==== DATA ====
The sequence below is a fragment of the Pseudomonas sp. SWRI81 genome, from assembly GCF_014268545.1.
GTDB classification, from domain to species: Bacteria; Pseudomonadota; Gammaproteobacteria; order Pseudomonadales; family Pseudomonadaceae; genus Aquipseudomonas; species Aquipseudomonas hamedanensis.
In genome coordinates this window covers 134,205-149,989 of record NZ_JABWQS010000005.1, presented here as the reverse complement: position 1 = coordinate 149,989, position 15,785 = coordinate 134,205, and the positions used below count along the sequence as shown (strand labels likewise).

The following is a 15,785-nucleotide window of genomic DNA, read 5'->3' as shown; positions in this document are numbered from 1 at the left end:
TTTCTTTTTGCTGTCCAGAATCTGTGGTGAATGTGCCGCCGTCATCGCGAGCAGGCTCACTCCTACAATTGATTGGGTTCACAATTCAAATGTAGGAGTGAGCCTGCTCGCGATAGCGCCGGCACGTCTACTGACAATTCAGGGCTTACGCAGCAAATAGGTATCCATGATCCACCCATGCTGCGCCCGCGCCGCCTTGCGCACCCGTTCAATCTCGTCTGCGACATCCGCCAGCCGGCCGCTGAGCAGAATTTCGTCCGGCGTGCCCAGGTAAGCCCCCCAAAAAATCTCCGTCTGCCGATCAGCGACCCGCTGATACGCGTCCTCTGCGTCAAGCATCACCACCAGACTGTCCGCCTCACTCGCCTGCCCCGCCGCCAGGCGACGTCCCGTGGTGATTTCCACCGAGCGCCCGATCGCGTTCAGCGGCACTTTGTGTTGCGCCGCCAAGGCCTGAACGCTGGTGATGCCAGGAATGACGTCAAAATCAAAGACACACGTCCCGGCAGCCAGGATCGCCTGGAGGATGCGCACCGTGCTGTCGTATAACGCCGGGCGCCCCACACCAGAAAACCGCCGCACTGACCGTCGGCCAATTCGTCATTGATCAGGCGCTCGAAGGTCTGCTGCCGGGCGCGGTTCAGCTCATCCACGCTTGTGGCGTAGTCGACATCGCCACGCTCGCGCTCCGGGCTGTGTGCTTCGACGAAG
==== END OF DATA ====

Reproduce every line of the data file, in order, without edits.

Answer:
The sequence below is a fragment of the Pseudomonas sp. SWRI81 genome, from assembly GCF_014268545.1.
GTDB classification, from domain to species: Bacteria; Pseudomonadota; Gammaproteobacteria; order Pseudomonadales; family Pseudomonadaceae; genus Aquipseudomonas; species Aquipseudomonas hamedanensis.
In genome coordinates this window covers 134,205-149,989 of record NZ_JABWQS010000005.1, presented here as the reverse complement: position 1 = coordinate 149,989, position 15,785 = coordinate 134,205, and the positions used below count along the sequence as shown (strand labels likewise).

The following is a 15,785-nucleotide window of genomic DNA, read 5'->3' as shown; positions in this document are numbered from 1 at the left end:
TTTCTTTTTGCTGTCCAGAATCTGTGGTGAATGTGCCGCCGTCATCGCGAGCAGGCTCACTCCTACAATTGATTGGGTTCACAATTCAAATGTAGGAGTGAGCCTGCTCGCGATAGCGCCGGCACGTCTACTGACAATTCAGGGCTTACGCAGCAAATAGGTATCCATGATCCACCCATGCTGCGCCCGCGCCGCCTTGCGCACCCGTTCAATCTCGTCTGCGACATCCGCCAGCCGGCCGCTGAGCAGAATTTCGTCCGGCGTGCCCAGGTAAGCCCCCCAAAAAATCTCCGTCTGCCGATCAGCGACCCGCTGATACGCGTCCTCTGCGTCAAGCATCACCACCAGACTGTCCGCCTCACTCGCCTGCCCCGCCGCCAGGCGACGTCCCGTGGTGATTTCCACCGAGCGCCCGATCGCGTTCAGCGGCACTTTGTGTTGCGCCGCCAAGGCCTGAACGCTGGTGATGCCAGGAATGACGTCAAAATCAAAGACACACGTCCCGGCAGCCAGGATCGCCTGGAGGATGCGCACCGTGCTGTCGTATAACGCCGGGCGCCCCACACCAGAAAACCGCCGCACTGACCGTCGGCCAATTCGTCATTGATCAGGCGCTCGAAGGTCTGCTGCCGGGCGCGGTTCAGCTCATCCACGCTTGTGGCGTAGTCGACATCGCCACGCTCGCGCTCCGGGCTGTGTGCTTCGACGAAG